Last Updated: Friday - 09/24/2010
February 8, 2010
Devout Oblate served others
Fr. Jean Marsan, chancellor of Grouard-McLennan for 53 years, died at age 93
WESTERN CATHOLIC REPORTER
ST. ALBERT - Despite holding four or five jobs simultaneously, Oblate Father Jean Marsan was a devout man who found time for serving others.
"He was always ready to serve. I remember very clearly that if you went to his office, he was never busy, and he had nothing to do. He could listen to you for half an hour," Father René Belanger said of his friend.
Marsan, chancellor of the Grouard-McLennan Archdiocese for 53 years, died Jan. 26 at the age of 93.
"Sometimes you know people who are always busy. Well, he was never busy. He accomplished a lot of work without ever seeming busy," said Belanger, who knew Marsan since the early 1940s.
A MAN OF FAITH
"He was so well organized and such a devoted religious man. He was devoted to his work, to the mission of the Church and to the people he served. He was also a man of great faith."
Marsan was born March 11, 1916 in Montreal. He joined the Oblates in 1933, made his first vows the following year and made his final vows as an Oblate in 1937. He was ordained June 23, 1940.
His first assignment was in the Grouard-McLennan Archdiocese. The bishop at the time was his cousin, a fellow Oblate, Ubald Langlois.
"Bishop Langlois had asked the superior general of the Oblates to send Father Marsan to the Grouard Archdiocese because he wanted to have a chancellor," said Belanger.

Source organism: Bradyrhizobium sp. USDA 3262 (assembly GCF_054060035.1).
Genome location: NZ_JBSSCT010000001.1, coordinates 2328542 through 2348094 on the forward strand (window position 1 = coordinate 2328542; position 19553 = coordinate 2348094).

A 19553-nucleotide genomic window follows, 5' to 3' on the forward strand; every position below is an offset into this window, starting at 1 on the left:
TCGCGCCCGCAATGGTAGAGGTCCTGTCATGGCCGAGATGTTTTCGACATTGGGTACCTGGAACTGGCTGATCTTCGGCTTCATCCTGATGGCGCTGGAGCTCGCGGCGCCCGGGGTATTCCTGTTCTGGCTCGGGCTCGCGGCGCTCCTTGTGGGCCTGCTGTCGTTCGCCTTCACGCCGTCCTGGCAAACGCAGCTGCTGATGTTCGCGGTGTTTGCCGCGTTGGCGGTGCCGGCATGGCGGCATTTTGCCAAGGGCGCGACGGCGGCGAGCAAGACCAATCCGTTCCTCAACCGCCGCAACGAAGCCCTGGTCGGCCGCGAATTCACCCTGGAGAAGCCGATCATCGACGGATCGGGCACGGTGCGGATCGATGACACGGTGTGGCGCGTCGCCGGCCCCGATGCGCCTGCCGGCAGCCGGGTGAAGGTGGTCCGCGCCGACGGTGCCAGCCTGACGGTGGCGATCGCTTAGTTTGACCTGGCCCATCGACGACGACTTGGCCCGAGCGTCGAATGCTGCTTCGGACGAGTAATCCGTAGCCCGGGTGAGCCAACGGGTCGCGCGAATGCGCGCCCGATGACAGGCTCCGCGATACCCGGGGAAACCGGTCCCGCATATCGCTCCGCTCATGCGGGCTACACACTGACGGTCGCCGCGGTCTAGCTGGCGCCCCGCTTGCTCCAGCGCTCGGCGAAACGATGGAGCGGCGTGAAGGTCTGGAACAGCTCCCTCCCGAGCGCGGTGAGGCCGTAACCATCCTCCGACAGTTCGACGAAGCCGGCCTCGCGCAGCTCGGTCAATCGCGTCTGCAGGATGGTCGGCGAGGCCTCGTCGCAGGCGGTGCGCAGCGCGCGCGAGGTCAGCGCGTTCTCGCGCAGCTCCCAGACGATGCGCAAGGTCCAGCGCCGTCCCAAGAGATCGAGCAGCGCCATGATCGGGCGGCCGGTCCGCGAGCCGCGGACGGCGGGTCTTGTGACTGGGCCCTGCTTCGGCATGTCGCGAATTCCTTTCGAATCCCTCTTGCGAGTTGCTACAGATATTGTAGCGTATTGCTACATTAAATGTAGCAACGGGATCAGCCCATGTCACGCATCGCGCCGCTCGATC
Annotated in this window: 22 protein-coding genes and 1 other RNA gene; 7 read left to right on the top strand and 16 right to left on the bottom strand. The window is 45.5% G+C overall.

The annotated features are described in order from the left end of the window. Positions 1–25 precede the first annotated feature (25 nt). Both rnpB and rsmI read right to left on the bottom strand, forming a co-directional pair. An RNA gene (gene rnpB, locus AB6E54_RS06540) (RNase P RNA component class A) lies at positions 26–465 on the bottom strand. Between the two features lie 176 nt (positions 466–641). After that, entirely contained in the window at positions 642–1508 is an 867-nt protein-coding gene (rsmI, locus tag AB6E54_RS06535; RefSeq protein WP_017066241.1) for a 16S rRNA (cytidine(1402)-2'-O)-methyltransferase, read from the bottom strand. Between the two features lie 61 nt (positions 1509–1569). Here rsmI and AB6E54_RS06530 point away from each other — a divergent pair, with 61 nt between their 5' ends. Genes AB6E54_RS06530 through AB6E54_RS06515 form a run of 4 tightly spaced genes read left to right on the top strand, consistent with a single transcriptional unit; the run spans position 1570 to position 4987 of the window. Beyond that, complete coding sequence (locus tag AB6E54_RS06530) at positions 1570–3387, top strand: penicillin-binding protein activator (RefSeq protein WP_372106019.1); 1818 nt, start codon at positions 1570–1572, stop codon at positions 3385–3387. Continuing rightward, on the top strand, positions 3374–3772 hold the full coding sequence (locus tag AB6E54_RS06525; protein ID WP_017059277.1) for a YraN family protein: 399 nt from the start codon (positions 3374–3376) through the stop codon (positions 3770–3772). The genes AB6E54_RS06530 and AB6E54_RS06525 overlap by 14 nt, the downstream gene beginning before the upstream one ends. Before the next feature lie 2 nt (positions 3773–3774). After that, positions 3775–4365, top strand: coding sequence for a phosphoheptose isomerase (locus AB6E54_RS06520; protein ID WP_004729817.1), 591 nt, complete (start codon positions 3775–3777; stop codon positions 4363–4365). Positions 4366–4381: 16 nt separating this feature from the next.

After a year in the archdiocese, Marsan studied for two years in Ottawa, attaining a degree in canon law. He returned to Grouard-McLennan, and served as the diocese's chancellor for more than 50 years - from 1942 to 1995.
"Apart from being a chancellor, he worked at the chancery office as a librarian. He was a librarian for all those years, about 50 years.
"He was also vicar general for a while under Archbishop Henri Légaré. He was provincial superior for the Oblates for nine years and during that time he continued as the chancellor for the diocese, and always had four or five other jobs at the same time," said Belanger.
As well, Marsan served as provincial treasurer for the Oblates. Never in parish ministry, he was assigned to missions from time to time as a temporary replacement, finding his niche in administration.
"He brought steadiness. He was under three bishops, so he kind of served as the link as a new bishop came in because he was aware of everything about the archdiocese and he knew everything about the archive, the library and so forth."
Marsan was always punctual, reliable. If a meeting were set for 7 p.m., he was never late and always showed up five minutes beforehand.
Belanger used the word "discretion" to describe his friend.
"He was an authority but you could tell him a secret and you knew it would remain there." said Belanger.
"The man was highly organized. I remember going to the chancery, and at that time he had three offices in the bishop's residence. If you wanted to talk finance, he'd go to one office. If you wanted to talk canon law, he'd take you to another one."
Marsan's funeral was held Jan. 28 at St. Albert Church.
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